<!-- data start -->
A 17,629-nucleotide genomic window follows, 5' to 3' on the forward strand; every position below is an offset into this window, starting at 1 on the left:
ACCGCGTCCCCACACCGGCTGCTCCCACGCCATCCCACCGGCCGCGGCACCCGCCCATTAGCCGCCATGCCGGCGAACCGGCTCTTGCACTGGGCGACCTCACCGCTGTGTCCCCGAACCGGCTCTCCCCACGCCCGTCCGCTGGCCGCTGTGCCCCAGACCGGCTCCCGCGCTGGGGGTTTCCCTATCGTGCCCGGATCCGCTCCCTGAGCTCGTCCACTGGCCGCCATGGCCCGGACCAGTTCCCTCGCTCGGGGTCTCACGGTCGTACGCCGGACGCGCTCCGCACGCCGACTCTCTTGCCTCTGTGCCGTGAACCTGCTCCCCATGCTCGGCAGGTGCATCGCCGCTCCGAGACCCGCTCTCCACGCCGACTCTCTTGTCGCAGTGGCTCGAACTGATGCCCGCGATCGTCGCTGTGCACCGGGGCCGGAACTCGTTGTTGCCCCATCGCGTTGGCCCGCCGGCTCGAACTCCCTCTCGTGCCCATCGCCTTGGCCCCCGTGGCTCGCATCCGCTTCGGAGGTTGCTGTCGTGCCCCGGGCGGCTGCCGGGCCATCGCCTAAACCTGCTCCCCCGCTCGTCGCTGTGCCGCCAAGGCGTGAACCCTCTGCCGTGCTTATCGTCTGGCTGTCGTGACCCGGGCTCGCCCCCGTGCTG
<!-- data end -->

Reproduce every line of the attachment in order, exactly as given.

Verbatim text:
A 17,629-nucleotide genomic window follows, 5' to 3' on the forward strand; every position below is an offset into this window, starting at 1 on the left:
ACCGCGTCCCCACACCGGCTGCTCCCACGCCATCCCACCGGCCGCGGCACCCGCCCATTAGCCGCCATGCCGGCGAACCGGCTCTTGCACTGGGCGACCTCACCGCTGTGTCCCCGAACCGGCTCTCCCCACGCCCGTCCGCTGGCCGCTGTGCCCCAGACCGGCTCCCGCGCTGGGGGTTTCCCTATCGTGCCCGGATCCGCTCCCTGAGCTCGTCCACTGGCCGCCATGGCCCGGACCAGTTCCCTCGCTCGGGGTCTCACGGTCGTACGCCGGACGCGCTCCGCACGCCGACTCTCTTGCCTCTGTGCCGTGAACCTGCTCCCCATGCTCGGCAGGTGCATCGCCGCTCCGAGACCCGCTCTCCACGCCGACTCTCTTGTCGCAGTGGCTCGAACTGATGCCCGCGATCGTCGCTGTGCACCGGGGCCGGAACTCGTTGTTGCCCCATCGCGTTGGCCCGCCGGCTCGAACTCCCTCTCGTGCCCATCGCCTTGGCCCCCGTGGCTCGCATCCGCTTCGGAGGTTGCTGTCGTGCCCCGGGCGGCTGCCGGGCCATCGCCTAAACCTGCTCCCCCGCTCGTCGCTGTGCCGCCAAGGCGTGAACCCTCTGCCGTGCTTATCGTCTGGCTGTCGTGACCCGGGCTCGCCCCCGTGCTG